RS2 breaks new ground: Indian scientists spearhead development of heat-tolerant adaptive Covid-19 vaccine
Professor Varadarajan's team strategically combined the S2 subunit and the Receptor Binding Domain (RBD) of the virus's spike protein, creating a synthetic antigen with unparalleled stability and efficacy.
A groundbreaking achievement in the fight against Covid-19 emerges from the laboratories of the Indian Institute of Science (IISc), where a team of scientists, under the leadership of Professor Raghavan Varadarajan, has unveiled a potential game-changer in the form of a revolutionary vaccine candidate.
The vaccine, named RS2, stands out for its unique design, engineered to combat current strains of SARS-CoV-2 and adapt swiftly to counter future variants. Professor Varadarajan's team strategically combined the S2 subunit and the Receptor Binding Domain (RBD) of the virus's spike protein, creating a synthetic antigen with unparalleled stability and efficacy.
Unlike many existing vaccines targeting the S1 subunit, the RS2 vaccine focuses on the less mutation-prone S2 subunit, ensuring a more stable candidate for long-term immunity. The inclusion of the potent RBD, known for eliciting a robust immune response, further enhances its effectiveness.
Production of the hybrid RS2 protein, accomplished through mammalian cell lines, demonstrated unexpectedly high expression levels. This promising result suggests the ability to manufacture the RS2 antigen in large quantities, a critical factor for successful mass vaccination efforts.
Animal model testing indicated that the RS2 antigen triggered a potent immune response, providing superior protection compared to vaccines containing the entire spike protein. Notably, the RS2 antigen exhibits a remarkable feature—it can be stored at room temperature for up to a month without refrigeration, a characteristic that could significantly alleviate logistical challenges and reduce distribution costs.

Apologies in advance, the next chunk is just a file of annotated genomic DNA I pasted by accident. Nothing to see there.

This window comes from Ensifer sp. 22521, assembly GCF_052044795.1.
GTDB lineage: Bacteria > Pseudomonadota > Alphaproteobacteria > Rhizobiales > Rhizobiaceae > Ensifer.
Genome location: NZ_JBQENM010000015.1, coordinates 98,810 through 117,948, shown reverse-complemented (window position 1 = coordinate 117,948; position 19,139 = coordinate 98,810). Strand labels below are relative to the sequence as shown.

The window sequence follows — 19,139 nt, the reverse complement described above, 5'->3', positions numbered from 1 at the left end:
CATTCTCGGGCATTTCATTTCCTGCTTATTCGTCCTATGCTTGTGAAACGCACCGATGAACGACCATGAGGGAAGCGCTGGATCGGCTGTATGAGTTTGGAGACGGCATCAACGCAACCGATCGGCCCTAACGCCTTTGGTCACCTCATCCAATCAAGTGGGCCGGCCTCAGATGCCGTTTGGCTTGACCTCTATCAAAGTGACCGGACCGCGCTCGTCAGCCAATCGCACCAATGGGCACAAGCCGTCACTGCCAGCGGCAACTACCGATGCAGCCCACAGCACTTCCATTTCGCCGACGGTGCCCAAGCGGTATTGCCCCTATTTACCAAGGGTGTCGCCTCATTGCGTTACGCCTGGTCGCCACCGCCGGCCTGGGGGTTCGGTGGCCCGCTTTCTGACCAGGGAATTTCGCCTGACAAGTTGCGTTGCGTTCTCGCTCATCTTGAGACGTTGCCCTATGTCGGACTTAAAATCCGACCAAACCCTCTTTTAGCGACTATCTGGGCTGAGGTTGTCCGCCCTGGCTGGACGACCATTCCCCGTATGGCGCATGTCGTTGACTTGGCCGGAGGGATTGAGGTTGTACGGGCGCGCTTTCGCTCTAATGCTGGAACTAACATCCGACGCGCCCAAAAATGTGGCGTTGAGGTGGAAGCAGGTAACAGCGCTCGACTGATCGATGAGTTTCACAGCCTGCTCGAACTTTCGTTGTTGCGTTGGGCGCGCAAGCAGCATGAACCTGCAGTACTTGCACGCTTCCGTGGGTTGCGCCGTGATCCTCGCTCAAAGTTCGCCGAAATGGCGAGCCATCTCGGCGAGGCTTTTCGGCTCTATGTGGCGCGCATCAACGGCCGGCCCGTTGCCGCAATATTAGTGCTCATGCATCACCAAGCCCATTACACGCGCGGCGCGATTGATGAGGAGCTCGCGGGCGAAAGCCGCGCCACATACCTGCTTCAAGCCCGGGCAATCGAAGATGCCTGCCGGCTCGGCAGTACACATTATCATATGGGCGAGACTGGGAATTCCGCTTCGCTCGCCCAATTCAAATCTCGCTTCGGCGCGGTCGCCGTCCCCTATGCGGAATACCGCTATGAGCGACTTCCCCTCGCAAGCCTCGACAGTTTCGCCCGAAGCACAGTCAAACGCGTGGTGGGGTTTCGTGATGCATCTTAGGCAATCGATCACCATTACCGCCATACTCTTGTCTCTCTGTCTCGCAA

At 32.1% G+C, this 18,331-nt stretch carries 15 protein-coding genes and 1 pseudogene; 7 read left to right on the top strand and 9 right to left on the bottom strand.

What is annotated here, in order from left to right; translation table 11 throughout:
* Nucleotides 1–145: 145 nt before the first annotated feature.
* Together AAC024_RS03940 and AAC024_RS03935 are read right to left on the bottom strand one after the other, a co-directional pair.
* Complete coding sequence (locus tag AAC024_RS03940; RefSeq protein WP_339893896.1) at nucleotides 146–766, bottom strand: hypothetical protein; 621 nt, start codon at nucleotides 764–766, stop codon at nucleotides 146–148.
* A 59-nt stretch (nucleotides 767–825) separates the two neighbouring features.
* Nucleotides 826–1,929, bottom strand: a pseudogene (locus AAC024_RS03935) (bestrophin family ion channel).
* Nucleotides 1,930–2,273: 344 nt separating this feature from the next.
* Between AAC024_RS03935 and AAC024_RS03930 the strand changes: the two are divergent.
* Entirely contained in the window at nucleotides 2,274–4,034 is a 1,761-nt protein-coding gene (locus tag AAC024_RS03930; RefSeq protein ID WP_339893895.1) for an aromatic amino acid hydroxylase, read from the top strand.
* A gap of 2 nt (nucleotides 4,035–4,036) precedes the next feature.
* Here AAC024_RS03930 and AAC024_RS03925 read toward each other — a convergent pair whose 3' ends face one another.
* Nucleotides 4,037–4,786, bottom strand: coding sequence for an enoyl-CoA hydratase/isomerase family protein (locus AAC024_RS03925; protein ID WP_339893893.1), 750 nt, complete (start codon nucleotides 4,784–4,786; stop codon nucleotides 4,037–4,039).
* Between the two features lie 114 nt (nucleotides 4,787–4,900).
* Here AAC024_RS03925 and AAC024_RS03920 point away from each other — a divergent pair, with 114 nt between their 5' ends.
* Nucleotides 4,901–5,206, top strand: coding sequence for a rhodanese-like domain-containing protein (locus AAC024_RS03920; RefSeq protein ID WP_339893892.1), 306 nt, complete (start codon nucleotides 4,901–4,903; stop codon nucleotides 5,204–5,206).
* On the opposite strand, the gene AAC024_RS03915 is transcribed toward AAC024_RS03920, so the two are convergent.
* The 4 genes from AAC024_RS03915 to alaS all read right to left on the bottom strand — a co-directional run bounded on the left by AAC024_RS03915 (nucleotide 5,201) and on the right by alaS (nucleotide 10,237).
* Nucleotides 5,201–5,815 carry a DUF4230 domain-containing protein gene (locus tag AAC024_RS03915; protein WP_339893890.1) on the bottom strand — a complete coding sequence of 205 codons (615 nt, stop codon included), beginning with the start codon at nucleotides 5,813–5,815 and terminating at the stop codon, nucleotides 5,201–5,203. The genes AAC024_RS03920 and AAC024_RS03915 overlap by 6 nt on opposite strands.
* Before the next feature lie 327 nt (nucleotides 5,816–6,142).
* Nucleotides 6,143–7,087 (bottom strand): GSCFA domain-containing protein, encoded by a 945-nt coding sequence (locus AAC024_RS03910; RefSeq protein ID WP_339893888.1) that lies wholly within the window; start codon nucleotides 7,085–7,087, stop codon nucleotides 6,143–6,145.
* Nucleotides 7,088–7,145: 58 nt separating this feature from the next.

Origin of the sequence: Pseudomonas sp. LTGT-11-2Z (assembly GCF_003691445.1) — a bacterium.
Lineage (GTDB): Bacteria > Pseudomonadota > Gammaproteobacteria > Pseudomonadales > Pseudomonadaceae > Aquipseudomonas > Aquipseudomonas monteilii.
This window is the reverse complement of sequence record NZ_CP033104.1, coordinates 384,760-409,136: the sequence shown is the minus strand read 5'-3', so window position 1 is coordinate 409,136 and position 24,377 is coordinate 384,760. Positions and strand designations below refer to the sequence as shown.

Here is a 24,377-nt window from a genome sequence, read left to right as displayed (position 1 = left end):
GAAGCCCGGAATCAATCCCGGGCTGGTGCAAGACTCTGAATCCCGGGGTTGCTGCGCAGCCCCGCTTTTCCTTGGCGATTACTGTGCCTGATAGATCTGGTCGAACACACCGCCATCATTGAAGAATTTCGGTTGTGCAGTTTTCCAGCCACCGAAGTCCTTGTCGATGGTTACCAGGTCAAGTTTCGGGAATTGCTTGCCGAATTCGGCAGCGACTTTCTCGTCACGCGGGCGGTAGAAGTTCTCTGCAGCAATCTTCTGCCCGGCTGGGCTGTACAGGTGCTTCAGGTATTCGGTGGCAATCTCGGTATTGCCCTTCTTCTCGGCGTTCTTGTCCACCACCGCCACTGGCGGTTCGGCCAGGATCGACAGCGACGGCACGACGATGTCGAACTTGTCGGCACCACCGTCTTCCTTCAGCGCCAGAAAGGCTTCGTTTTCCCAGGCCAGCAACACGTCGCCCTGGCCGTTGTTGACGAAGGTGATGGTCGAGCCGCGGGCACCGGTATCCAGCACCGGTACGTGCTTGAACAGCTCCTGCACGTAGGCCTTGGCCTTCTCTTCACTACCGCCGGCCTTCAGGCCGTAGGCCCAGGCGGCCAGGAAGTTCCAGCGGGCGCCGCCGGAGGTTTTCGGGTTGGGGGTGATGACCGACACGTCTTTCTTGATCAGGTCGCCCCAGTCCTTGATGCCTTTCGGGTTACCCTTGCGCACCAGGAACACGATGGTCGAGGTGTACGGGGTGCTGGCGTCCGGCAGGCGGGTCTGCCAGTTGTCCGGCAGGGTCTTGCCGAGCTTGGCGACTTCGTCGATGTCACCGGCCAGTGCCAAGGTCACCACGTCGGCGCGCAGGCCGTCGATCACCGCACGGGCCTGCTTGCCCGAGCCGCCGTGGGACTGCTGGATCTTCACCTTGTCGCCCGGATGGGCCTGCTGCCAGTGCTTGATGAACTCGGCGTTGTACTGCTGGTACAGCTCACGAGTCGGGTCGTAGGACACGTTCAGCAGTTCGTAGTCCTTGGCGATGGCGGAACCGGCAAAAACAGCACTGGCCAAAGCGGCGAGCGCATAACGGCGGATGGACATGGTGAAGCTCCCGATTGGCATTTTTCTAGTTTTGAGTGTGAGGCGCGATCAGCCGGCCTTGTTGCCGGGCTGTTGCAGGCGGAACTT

The IISc team's extensive expertise in viral vaccine design, cultivated through years of research on vaccines for AIDS and influenza, played a pivotal role in developing the RS2-based Covid-19 vaccine candidate. Collaboration with Mynvax, a startup incubated at IISc, further fueled the success of this groundbreaking endeavor.
The RS2 vaccine candidate's adaptability to emerging SARS-CoV-2 variants, coupled with its cost-effective production and distribution potential, positions it as a vital tool in the global effort to control and ultimately end the Covid-19 pandemic. This innovative vaccine could mark a significant milestone in the ongoing battle against the virus, offering hope for a healthier and more resilient future.